Kinship Service refers to the care of children by relatives or other family members or people who are familiar to the child to provide a safe, nurturing home.
Wanting to care for a child you know who needs a safe place to stay is a very generous gift. There are some important things to think about when you make the decision to become a Kinship Service caregiver.
- Am I ready and willing to change my role in the child’s life and be a “parent” to the child for as long as he or she needs me?
- How will that change my relationship with the child? With the child’s parents?
- How do I feel about the child’s parents right now? Can I supervise contact between the parents and the child?
- Can I add this child to my family and still afford what my family needs?
- Am I willing to go to therapy with the child or other services the child needs?
- Am I okay with getting involved in the child’s court case?
- If the child is not able to return home, would I consider legal custody or adoption?
If you have thought about these things and are ready to apply, please contact an Initial Assessment Worker at 519-252-1171
When parents make the changes that are needed to keep their children safe and well cared for, we hope that you will continue to be a support to the family. The safe, loving and stable family life you have provided will be a lifelong gift that you have given that child and that family.
Kinship does not have to mean a full-time placement, as children need connections with family. You can stay connected in different ways such as:
- Going to watch their sporting events or taking them to their music lessons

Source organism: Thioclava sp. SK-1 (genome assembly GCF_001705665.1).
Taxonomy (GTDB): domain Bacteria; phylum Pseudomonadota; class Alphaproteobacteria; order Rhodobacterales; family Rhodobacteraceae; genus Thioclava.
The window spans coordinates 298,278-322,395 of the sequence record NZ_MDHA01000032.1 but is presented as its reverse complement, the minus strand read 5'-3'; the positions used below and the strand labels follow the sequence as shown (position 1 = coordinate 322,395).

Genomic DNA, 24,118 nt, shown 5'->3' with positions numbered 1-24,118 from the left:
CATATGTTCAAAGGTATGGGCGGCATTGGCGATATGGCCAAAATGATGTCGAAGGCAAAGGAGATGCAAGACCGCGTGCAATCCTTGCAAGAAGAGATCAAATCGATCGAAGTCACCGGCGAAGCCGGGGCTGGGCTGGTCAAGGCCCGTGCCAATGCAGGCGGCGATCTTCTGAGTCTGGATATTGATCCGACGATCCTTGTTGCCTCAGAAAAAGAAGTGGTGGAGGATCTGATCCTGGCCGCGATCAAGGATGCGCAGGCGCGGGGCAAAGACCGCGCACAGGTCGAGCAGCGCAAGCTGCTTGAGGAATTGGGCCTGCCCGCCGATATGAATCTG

- Going out for a meal
- Taking the child for a weekend visit
- Spend time together during holidays
- Sending birthday cards
- Phone calls or text messages
The Kinship Assessment
To be sure that your home is a safe place for the child to be, a Kinship Assessment Worker will meet with you. The worker will look at the safety of your home as well as your ability to meet the child’s needs.
The Kinship Assessment includes a Home Safety Checklist and interviews. During the interviews, you will talk about things like: your relationship to the child and parents, the child’s needs, your health and family history, any trouble with the law or problems keeping children safe in the past, your ability to add this child to your family and still give your family what they need.
Each person living in your home who is 18 years old or older must have two checks.
1. Police Record Check For Service with the Vulnerable Sector – This is a special check that is used when people want to work with children.
2. Child Welfare Record Check – This lets your worker check to see if you have been involved with a Children’s Aid Society before in other areas where you have lived.
We do not reimburse Kinship Service families to care for children, but you can look here for help: